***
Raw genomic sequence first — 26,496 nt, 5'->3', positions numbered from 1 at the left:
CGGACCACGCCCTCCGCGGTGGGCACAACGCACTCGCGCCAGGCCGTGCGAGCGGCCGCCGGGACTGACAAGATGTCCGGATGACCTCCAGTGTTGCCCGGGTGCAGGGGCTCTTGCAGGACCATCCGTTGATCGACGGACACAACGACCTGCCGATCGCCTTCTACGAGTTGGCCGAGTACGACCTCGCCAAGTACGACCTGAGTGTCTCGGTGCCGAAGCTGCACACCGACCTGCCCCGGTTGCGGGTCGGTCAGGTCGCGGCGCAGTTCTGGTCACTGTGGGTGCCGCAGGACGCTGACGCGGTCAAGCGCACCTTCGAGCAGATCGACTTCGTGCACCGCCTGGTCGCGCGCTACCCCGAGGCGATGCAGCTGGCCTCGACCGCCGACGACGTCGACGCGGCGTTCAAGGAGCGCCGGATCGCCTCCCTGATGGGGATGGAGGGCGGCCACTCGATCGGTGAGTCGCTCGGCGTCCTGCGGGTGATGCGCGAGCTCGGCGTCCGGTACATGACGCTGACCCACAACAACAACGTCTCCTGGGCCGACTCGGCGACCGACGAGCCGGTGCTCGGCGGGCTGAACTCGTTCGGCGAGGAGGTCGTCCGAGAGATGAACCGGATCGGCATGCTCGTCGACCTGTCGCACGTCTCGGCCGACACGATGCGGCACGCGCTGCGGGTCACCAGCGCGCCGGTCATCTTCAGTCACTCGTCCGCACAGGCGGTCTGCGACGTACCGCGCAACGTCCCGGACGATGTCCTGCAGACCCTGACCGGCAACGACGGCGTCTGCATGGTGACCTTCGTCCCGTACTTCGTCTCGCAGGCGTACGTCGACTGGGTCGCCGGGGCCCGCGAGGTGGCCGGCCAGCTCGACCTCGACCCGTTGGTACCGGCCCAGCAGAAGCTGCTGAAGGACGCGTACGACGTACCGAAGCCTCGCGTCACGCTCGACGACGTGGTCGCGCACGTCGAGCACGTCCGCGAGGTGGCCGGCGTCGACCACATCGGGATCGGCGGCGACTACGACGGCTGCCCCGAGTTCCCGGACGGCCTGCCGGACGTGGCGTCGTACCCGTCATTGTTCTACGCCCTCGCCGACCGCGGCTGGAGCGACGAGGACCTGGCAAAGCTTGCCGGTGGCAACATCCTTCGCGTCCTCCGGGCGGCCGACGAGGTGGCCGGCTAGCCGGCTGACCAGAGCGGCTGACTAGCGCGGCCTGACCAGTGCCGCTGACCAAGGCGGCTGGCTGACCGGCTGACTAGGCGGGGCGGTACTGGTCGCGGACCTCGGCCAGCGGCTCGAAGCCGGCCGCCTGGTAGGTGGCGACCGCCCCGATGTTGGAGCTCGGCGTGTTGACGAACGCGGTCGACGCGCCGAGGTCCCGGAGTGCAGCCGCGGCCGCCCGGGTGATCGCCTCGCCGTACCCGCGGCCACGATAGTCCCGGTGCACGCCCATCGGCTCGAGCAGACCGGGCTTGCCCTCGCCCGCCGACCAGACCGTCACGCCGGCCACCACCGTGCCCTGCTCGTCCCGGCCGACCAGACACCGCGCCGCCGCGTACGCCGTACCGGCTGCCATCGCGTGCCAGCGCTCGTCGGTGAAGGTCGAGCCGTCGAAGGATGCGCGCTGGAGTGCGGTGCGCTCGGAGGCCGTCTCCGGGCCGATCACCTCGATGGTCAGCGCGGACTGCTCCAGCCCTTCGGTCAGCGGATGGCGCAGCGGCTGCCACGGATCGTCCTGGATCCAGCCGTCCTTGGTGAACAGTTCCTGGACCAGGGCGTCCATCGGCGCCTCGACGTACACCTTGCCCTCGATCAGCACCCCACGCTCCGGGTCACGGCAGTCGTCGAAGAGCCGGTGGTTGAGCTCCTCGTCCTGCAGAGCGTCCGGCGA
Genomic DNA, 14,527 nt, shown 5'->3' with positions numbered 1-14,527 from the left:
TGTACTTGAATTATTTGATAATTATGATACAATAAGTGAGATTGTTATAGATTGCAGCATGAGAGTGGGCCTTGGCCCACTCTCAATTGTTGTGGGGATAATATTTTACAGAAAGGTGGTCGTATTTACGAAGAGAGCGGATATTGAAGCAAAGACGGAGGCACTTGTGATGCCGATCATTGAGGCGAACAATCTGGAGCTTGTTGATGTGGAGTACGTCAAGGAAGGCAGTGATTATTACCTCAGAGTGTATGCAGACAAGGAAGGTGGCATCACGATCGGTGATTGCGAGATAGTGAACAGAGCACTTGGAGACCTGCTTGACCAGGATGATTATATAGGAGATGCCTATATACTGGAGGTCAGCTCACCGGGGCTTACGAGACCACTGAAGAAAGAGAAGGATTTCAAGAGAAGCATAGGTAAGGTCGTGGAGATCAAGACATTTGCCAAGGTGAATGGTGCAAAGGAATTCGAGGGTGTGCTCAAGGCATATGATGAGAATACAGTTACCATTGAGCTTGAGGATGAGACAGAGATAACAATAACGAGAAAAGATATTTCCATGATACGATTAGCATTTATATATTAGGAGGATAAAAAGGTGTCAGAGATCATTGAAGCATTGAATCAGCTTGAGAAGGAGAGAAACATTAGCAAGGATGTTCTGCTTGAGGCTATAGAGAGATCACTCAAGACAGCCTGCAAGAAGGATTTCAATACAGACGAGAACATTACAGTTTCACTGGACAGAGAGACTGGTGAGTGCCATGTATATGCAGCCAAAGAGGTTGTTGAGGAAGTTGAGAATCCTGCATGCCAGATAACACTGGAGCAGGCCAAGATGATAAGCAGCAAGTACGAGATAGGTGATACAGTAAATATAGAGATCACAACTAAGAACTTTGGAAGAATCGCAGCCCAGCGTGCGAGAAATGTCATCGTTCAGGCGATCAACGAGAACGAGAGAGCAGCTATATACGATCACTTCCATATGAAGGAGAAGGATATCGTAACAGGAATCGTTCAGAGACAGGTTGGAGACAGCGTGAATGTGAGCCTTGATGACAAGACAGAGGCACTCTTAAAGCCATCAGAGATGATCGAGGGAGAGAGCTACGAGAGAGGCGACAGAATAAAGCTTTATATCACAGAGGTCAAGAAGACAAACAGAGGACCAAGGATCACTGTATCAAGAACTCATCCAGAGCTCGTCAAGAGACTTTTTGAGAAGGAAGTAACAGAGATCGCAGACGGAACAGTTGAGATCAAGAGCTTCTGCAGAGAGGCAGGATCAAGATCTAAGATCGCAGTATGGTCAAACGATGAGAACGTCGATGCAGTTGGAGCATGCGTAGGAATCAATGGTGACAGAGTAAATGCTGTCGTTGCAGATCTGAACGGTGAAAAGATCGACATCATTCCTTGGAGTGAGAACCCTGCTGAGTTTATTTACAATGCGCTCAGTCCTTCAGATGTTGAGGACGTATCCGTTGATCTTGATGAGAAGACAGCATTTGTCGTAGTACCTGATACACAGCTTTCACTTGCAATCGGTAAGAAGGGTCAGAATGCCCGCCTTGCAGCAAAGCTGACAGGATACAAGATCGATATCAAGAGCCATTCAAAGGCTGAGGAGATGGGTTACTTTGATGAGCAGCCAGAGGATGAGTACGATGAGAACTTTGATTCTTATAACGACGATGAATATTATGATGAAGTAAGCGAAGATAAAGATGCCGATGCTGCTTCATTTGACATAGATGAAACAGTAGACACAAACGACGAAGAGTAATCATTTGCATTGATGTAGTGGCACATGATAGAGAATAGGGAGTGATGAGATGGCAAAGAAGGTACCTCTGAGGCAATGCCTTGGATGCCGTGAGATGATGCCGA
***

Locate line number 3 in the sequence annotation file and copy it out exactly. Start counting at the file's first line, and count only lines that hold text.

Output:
Genomic DNA, 14,527 nt, shown 5'->3' with positions numbered 1-14,527 from the left: